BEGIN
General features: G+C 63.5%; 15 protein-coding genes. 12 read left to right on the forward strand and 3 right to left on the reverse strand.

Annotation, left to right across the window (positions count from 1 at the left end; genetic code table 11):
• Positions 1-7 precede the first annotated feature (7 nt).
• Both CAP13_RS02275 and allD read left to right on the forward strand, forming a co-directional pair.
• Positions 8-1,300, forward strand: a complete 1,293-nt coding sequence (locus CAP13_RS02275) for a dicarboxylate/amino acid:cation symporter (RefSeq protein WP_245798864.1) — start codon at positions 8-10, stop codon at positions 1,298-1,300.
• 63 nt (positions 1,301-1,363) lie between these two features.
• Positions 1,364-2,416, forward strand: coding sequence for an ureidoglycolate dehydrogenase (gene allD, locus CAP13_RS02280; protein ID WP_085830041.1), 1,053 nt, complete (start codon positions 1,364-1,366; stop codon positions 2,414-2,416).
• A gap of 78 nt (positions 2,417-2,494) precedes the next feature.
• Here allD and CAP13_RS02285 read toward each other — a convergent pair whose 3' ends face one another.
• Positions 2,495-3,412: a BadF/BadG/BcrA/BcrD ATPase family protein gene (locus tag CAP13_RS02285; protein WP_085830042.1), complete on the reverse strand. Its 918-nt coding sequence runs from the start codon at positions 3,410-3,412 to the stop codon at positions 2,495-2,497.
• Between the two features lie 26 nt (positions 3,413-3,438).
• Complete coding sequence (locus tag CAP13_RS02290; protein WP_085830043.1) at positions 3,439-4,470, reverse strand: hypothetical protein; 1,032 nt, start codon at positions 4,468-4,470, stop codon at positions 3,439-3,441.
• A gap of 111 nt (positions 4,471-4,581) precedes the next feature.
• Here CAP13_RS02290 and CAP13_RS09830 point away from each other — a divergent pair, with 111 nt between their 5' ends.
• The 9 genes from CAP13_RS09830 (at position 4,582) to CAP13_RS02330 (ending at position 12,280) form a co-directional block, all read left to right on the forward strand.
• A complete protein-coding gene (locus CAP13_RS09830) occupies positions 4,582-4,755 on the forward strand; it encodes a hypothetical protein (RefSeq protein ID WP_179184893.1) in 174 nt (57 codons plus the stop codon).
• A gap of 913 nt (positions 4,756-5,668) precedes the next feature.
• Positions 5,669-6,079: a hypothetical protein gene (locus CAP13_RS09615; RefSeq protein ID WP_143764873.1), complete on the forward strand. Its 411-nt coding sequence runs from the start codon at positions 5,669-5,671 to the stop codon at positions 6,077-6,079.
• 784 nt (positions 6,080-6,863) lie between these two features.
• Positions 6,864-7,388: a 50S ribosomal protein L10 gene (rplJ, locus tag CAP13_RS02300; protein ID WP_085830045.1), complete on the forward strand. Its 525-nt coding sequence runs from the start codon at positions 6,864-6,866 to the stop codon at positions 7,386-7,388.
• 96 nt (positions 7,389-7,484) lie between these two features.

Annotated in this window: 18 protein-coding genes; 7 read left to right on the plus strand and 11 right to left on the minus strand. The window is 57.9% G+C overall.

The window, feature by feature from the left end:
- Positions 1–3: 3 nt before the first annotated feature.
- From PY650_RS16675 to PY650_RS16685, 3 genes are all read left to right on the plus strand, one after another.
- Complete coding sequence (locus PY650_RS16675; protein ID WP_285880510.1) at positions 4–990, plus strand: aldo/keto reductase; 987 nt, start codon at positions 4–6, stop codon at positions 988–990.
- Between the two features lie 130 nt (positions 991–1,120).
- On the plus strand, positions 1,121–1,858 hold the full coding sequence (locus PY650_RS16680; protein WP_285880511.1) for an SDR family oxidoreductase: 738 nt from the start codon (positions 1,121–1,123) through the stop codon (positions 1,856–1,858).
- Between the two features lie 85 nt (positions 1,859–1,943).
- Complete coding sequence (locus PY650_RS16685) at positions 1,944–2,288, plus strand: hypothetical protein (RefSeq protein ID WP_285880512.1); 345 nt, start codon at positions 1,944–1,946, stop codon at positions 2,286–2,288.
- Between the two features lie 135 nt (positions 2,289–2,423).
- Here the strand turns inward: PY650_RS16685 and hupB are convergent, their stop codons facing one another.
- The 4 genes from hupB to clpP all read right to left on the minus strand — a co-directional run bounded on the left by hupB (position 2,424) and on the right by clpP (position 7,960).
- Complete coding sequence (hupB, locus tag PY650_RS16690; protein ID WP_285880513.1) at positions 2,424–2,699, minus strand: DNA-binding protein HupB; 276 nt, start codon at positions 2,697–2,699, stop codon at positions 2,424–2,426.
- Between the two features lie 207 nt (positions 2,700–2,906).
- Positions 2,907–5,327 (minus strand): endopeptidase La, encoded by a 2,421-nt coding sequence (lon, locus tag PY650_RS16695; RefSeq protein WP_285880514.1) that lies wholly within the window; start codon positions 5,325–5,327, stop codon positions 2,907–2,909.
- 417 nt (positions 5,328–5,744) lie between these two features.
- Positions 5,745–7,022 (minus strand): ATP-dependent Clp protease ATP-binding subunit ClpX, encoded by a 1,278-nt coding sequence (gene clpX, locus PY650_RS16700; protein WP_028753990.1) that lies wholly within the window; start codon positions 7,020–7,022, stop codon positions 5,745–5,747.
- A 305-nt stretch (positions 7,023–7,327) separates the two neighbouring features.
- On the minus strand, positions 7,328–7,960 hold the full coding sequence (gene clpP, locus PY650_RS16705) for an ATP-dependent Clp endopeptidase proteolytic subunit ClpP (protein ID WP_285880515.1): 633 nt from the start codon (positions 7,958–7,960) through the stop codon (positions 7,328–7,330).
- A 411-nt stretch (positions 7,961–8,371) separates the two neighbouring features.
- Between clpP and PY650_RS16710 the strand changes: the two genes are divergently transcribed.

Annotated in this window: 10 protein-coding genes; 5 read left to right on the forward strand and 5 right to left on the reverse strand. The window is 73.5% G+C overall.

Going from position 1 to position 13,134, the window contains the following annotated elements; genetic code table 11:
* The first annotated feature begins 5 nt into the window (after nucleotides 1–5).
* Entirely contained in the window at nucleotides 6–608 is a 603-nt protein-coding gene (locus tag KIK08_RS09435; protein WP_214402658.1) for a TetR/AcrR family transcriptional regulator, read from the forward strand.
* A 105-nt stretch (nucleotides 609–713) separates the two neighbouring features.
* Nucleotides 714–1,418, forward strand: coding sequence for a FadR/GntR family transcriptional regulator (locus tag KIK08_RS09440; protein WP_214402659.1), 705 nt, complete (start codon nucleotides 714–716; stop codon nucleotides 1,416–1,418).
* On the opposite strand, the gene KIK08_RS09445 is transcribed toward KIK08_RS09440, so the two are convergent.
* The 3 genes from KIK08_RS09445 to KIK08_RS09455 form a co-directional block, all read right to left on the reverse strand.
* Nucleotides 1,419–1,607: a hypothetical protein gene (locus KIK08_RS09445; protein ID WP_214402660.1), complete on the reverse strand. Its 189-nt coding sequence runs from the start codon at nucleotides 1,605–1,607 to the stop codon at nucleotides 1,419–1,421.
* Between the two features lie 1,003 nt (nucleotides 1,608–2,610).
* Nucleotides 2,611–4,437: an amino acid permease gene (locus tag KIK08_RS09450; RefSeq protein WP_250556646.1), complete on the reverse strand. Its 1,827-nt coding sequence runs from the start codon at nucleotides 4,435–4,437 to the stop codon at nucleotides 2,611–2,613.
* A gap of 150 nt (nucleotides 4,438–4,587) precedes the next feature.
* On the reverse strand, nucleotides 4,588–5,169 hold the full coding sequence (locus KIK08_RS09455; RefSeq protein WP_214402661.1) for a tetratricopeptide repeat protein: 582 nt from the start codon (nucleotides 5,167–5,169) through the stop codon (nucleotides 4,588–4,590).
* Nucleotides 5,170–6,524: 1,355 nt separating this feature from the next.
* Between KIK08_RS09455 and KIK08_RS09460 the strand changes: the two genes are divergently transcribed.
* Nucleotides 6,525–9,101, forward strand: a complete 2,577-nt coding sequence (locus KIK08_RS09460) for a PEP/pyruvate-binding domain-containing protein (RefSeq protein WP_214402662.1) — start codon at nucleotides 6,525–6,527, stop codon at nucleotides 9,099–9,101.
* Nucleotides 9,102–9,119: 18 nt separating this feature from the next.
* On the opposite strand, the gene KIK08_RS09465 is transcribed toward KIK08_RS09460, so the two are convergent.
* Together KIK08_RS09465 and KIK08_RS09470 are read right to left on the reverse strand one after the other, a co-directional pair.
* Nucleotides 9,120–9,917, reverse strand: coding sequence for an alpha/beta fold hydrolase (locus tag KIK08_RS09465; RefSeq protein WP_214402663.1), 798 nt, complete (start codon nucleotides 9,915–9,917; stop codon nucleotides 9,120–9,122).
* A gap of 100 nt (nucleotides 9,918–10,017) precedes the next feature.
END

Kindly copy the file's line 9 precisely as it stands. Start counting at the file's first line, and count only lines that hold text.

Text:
• Here allD and CAP13_RS02285 read toward each other — a convergent pair whose 3' ends face one another.